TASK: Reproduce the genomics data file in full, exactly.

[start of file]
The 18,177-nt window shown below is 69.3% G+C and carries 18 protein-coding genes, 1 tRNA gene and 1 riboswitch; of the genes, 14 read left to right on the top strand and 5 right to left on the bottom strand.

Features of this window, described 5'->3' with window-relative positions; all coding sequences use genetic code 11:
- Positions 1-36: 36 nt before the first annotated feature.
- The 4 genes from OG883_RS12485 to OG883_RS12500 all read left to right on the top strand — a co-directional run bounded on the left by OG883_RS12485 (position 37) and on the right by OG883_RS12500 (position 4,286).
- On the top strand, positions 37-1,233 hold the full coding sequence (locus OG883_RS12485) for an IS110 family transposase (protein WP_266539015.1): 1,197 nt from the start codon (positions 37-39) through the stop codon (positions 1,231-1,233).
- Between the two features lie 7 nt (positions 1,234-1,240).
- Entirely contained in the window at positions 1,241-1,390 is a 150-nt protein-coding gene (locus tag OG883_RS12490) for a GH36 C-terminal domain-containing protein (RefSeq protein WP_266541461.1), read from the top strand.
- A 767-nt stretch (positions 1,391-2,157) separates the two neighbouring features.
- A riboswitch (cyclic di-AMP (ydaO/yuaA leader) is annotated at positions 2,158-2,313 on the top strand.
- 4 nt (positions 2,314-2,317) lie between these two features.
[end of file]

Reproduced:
The 18,177-nt window shown below is 69.3% G+C and carries 18 protein-coding genes, 1 tRNA gene and 1 riboswitch; of the genes, 14 read left to right on the top strand and 5 right to left on the bottom strand.

Features of this window, described 5'->3' with window-relative positions; all coding sequences use genetic code 11:
- Positions 1-36: 36 nt before the first annotated feature.
- The 4 genes from OG883_RS12485 to OG883_RS12500 all read left to right on the top strand — a co-directional run bounded on the left by OG883_RS12485 (position 37) and on the right by OG883_RS12500 (position 4,286).
- On the top strand, positions 37-1,233 hold the full coding sequence (locus OG883_RS12485) for an IS110 family transposase (protein WP_266539015.1): 1,197 nt from the start codon (positions 37-39) through the stop codon (positions 1,231-1,233).
- Between the two features lie 7 nt (positions 1,234-1,240).
- Entirely contained in the window at positions 1,241-1,390 is a 150-nt protein-coding gene (locus tag OG883_RS12490) for a GH36 C-terminal domain-containing protein (RefSeq protein WP_266541461.1), read from the top strand.
- A 767-nt stretch (positions 1,391-2,157) separates the two neighbouring features.
- A riboswitch (cyclic di-AMP (ydaO/yuaA leader) is annotated at positions 2,158-2,313 on the top strand.
- 4 nt (positions 2,314-2,317) lie between these two features.